Roughly at this point in time, the government of India decided to step in and frame rules to regulate who could sell online and how they operated. Scattered across the new commerce policy were provisions that sought to regulate how low the online prices could go. The business media in India has condemned these provisions as anti-consumer and needless interference in what is something the market should define.

Be that as it may, the retail electronics chains in India have shown that, unlike their American counterparts, they are not about to roll over and die. They have one big thing going for them —the archetypical Indian customers, who unlike Western buyers, believe in serious touchy-feely comparison shopping before making a purchase that they deem to be paisa vasool.
For this sort of careful buying, there is no substitute for the neighbourhood retail store – which could be standalone or, increasingly, located in a shopping mall—when it comes to buying that smart TV, fridge, microwave or home theatre.

Results from a major study of the Indian electronics and appliances retail market
A major study recently released by the UK based strategic market analyst EuroMonitor, examines for the first time how Indian retailers hold their own against two challenges: the single stores and the Internet marketplace. The report, titled ‘Electronics and Appliance Specialist Retailers in India’ (42 pages, March 2019, US$ 990) analyses key demand trends, forecasts future markets, identifies market shares of international and desi players in India, and suggests strategies for growth.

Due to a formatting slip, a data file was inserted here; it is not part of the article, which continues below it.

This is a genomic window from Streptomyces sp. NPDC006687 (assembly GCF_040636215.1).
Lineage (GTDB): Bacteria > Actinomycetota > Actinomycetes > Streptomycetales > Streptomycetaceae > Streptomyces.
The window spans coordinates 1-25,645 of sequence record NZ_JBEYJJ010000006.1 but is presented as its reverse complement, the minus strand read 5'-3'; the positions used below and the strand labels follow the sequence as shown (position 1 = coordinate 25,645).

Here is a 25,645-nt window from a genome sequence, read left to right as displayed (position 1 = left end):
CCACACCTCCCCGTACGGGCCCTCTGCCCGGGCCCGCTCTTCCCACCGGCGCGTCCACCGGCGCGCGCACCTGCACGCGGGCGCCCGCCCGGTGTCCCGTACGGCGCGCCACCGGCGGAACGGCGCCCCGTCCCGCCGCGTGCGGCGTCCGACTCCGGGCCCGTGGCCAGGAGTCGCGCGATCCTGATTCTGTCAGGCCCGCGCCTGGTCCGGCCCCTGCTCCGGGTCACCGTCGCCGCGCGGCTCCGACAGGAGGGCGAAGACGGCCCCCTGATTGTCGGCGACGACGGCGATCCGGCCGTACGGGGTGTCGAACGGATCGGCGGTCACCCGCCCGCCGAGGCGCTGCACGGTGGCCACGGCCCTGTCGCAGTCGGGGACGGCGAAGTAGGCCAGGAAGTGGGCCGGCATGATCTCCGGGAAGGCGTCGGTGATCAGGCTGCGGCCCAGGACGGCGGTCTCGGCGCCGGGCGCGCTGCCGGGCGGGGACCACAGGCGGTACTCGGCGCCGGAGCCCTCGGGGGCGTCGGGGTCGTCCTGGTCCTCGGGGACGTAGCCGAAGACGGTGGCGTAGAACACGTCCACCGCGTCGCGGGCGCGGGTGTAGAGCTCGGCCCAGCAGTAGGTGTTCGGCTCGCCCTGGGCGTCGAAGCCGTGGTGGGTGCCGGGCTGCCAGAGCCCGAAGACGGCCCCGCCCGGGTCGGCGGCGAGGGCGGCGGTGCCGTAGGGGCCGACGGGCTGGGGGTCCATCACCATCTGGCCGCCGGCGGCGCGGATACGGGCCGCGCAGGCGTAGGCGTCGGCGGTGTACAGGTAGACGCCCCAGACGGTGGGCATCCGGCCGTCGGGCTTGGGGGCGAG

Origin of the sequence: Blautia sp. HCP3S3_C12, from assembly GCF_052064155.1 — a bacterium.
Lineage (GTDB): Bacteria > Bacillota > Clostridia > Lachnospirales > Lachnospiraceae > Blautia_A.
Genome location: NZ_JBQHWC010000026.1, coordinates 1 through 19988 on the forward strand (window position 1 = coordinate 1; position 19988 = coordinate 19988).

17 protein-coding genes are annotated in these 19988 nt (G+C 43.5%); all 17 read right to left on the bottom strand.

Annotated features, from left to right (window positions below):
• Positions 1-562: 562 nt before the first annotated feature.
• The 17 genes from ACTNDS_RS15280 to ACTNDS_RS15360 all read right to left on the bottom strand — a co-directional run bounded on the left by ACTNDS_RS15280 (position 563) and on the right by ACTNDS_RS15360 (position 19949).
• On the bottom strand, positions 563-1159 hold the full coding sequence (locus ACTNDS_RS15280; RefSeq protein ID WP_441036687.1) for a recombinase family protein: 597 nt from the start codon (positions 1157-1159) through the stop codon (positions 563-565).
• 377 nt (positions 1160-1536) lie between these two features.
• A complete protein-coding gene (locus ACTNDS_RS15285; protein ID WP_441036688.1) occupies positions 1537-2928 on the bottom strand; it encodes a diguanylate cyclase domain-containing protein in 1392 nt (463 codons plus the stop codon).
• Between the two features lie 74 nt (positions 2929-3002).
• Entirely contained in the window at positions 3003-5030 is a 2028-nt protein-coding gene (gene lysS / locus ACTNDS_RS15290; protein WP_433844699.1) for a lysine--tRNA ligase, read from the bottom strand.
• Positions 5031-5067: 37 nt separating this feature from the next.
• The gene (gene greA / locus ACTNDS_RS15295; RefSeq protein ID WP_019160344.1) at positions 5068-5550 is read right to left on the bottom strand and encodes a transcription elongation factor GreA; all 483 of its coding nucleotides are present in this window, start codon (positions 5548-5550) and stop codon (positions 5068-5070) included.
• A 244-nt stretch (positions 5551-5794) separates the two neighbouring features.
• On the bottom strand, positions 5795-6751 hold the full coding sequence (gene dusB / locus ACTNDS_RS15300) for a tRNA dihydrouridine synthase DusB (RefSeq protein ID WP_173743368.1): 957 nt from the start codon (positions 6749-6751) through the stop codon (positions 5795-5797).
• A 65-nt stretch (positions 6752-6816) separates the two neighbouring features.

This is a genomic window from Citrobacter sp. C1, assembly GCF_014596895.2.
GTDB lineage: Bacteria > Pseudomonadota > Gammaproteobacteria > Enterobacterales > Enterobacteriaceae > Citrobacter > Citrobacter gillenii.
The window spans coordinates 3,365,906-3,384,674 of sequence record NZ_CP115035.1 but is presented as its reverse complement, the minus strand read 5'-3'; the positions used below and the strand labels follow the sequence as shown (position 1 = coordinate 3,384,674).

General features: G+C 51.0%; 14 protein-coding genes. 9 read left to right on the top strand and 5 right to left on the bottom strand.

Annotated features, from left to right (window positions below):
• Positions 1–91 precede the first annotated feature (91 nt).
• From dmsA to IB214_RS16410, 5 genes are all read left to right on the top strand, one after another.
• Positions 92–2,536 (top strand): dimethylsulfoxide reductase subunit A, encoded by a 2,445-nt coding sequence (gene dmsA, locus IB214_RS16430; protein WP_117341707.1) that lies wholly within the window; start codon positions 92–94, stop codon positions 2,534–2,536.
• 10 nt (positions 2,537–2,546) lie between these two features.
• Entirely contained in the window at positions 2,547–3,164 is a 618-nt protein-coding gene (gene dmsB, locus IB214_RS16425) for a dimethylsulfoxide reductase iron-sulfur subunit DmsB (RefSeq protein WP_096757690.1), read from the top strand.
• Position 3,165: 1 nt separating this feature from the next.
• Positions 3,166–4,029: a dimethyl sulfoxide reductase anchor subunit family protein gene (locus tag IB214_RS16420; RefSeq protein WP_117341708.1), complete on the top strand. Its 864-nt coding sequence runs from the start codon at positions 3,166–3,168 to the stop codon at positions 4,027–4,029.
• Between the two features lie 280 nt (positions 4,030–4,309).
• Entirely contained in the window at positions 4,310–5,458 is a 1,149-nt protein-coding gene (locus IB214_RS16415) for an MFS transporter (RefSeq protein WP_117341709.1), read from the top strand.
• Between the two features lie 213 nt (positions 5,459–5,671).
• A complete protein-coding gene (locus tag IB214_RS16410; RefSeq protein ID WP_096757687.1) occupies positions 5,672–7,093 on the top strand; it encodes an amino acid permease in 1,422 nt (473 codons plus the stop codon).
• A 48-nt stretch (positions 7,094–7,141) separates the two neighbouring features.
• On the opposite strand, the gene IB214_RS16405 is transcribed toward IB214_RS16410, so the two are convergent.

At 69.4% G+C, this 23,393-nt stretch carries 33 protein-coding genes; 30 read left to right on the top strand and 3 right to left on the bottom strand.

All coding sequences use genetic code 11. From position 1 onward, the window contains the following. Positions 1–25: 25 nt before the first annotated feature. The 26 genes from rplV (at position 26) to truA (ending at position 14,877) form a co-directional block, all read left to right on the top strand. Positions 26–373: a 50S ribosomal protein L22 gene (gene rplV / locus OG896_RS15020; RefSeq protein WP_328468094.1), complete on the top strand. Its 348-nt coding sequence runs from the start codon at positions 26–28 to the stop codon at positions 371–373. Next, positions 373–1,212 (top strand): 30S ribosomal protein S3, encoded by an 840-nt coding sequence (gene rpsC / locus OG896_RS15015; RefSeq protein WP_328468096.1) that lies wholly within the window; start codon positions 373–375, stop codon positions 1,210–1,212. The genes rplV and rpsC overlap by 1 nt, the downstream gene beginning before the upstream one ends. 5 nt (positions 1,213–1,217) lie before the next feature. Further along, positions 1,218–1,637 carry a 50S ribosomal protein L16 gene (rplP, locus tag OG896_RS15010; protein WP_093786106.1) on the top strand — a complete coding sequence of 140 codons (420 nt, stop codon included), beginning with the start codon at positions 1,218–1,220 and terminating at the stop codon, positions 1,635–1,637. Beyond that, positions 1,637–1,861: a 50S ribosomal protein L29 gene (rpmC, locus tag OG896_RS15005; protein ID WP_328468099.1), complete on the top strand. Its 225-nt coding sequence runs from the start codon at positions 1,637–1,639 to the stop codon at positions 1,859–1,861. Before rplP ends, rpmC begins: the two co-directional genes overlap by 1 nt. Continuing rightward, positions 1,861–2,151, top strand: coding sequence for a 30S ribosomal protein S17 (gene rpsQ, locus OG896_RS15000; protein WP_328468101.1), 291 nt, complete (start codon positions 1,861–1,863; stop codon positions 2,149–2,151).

According to the EuroMonitor study:

  • Reliance Digital, a part of Reliance Retail, remained the leading retail brand among electronics and appliances retailers in 2018. Competitive pricing and offers on par with the major online marketplaces, such as Flipkart and Amazon, helped drive its sales.
  • Croma, the flagship brand of Infiniti Retail, owned by the Tata Group, continued to be amongst the fastest growing retail brands among electronics and appliances retailers in 2018. This is because consumers have strong faith in the Tata Group, and associate its brands with quality and affordable pricing.

The report concludes with why multi-brand retail stores in electronics and appliances remain the preferred choice of Indian consumers: “Consumers increasingly prefer to shop at multi-brand outlets, especially for electronics and appliances. As consumers become more price-conscious, they are attracted by the choice of brands and product offerings at different price points in multi-brand outlets.”

In the US, the circumstances may be dire for retailers, who might have to prepare for an early demise at the hands of Amazon. But as studies like this show, Indian electronics retailers are in a position similar to that of the late and great American humorist and writer Mark Twain, who while holidaying in Europe read his own obituary in a home town newspaper. In response, he cabled the paper’s editor: “Rumours of my death are an exaggeration!” Right now, the Indian electronics retail sector could say much the same thing!


The author is the editor at IndiaTechOnline.com.